The official student newspaper of University of Wisconsin-Eau Claire since 1923.

The Spectator

The official student newspaper of University of Wisconsin-Eau Claire since 1923.

The Spectator

The official student newspaper of University of Wisconsin-Eau Claire since 1923.

The Spectator

Quick cash opportunities abundant in area

A common issue many college students face during the school year is a lack of cash flow. Those who choose not to attain permanent jobs throughout the school year often find themselves searching for any and every possible source of income.

“Money is tight when you’re a college student. You have to pay the bills and pay for rent and tuition,” sophomore Mike Pattison said. “Any extra cash really helps out.”

But what many students don’t realize is that there are several easy ways to make that extra buck right here in Eau Claire.

Sell unwanted items
Some students have found that an easy way to make quick cash is to sell unwanted items from around their dorm rooms or homes. A popular method of doing so is selling clothing and accessories to consignment shops like My Best Friend’s Closet, or DVDs and video games to places such as Toy-Riffic.

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My Best Friend’s Closet, 2738 Mall Drive, offers cash or in-store credit for used clothing items. According to a store employee, the store looks to purchase name-brand, gently used clothing items. Payment differs based on condition and popularity of an item, and the pay out is higher for more “in-style” items that would typically be found in stores now.

Toy-Riffic, 1029 W. Clairemont Ave., offers cash payments for used X-Box 360, PS3, Wii, Nintendo DS and PSP games. These payments range from $1 to $30, according to an employee. In-store credit is offered for any used DVDs or old console video games.

Another popular method to sell unwanted items is online through sites such as eBay or Craig’s List. Anything from old jewelry to unwanted books can prove to be excellent sources of income.

Senior Jack Timms has used this method in the past, he said.

“(I sell) a lot of stuff that just sits around my room that I never use,” he said. “I’ve sold everything from old cell phones to a box of Rogaine I bought for my dad as a joke on his birthday. I’ve never regretted selling anything because it’s truly stuff I don’t use.”

Donate plasma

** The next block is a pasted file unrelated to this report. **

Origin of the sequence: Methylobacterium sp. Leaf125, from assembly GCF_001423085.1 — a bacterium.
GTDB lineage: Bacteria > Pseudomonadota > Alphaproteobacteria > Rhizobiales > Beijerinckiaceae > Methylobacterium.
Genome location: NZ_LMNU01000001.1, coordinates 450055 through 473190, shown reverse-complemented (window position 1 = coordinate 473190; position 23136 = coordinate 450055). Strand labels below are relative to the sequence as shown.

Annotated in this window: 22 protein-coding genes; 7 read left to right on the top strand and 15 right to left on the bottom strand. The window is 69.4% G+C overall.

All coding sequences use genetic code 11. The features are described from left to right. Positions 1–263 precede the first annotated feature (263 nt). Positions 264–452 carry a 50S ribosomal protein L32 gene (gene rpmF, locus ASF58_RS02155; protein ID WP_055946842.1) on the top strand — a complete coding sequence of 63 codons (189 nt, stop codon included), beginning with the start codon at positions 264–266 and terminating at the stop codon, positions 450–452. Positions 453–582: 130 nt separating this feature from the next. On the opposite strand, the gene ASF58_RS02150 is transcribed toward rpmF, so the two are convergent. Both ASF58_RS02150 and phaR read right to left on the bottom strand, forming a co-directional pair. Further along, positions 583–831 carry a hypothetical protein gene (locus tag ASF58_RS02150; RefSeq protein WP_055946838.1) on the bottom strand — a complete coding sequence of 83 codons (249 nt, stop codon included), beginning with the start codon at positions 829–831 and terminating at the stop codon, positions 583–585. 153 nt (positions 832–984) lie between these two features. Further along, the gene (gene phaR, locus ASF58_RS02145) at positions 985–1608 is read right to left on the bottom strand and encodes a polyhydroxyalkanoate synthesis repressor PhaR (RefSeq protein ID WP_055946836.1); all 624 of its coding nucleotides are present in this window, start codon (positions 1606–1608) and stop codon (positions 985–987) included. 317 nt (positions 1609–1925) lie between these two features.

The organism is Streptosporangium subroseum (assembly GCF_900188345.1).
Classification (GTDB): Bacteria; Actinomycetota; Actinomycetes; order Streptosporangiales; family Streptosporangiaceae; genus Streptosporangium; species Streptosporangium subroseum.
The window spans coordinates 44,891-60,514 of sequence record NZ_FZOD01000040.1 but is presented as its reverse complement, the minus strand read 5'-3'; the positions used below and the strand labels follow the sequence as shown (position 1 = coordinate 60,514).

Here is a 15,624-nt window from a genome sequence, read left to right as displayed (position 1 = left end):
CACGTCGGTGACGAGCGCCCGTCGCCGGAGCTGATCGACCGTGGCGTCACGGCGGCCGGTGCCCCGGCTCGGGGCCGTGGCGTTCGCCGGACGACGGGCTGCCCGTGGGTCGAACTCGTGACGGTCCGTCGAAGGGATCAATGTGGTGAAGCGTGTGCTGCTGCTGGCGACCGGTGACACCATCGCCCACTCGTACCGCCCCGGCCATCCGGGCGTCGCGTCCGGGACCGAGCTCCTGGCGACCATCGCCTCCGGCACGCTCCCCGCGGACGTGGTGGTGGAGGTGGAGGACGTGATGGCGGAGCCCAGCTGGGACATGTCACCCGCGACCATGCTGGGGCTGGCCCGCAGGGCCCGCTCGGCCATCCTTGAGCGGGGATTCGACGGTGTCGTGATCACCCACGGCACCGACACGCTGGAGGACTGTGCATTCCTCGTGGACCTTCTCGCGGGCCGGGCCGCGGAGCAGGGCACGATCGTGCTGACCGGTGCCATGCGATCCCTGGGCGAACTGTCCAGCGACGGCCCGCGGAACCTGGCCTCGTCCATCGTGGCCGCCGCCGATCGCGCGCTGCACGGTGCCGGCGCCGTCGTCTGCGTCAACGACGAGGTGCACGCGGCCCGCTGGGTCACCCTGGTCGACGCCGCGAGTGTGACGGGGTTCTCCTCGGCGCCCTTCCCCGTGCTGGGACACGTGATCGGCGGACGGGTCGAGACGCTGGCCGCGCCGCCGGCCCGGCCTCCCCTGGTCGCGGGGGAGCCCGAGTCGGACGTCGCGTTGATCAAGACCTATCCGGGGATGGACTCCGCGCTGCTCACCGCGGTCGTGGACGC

One of the more popular ways students earn extra cash is by donating plasma. BioLife Plasma Services, 1262 W. Clairemont Ave., allows up to two appointments per week and offers $20 for the first and $30 for the second, BioLife Assistant Manager Charity Rygiel said. Each donator receives payment in the form of deposits to a BioLife Visa debit card, she said.

“In order to donate, you first must be at least 18 years old,” she said. “Then you must undergo a physical to determine your overall health, and you must weigh at least 110 pounds.”

Each appointment can last up to an hour and a half, so students should be careful to schedule appointments to fit within their own schedules, she said.

“It gives me an extra $200 a month to spend,” sophomore Andrew Chiapuzio said. “You just sit there for an hour, and it gives you time to do your homework or check your e-mail.”

When asked what to do in preparation for appointments, Chiapuzio said, “Just be hydrated and healthy to donate.”

Appointments can be set up by calling 715- 836-9496.

Recycle aluminum
Recycling and turning in aluminum cans is a surprisingly easy and environmentally friendly way to earn extra cash.

U Can Recycling, 2318 Ridge Road, is a service that pays for and recycles aluminum cans. By saving up cans instead of throwing them out or simply placing cans in recycling bins, students can earn money from something that would have otherwise been tossed aside.

“We accept aluminum cans and other scrap metals,” said owner Bob Johnson, “and we pay $0.25 per pound.”

Sophomore Clay Theiler has been using this method, he said.

“We’ve been saving all the cans from our house since the beginning of the year,” he said. “Now we have over ten garbage bags full in our garage just waiting to be turned in.”

Ben Fedor is a senior print journalism major and guest columnist for The Spectator.

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Quick cash opportunities abundant in area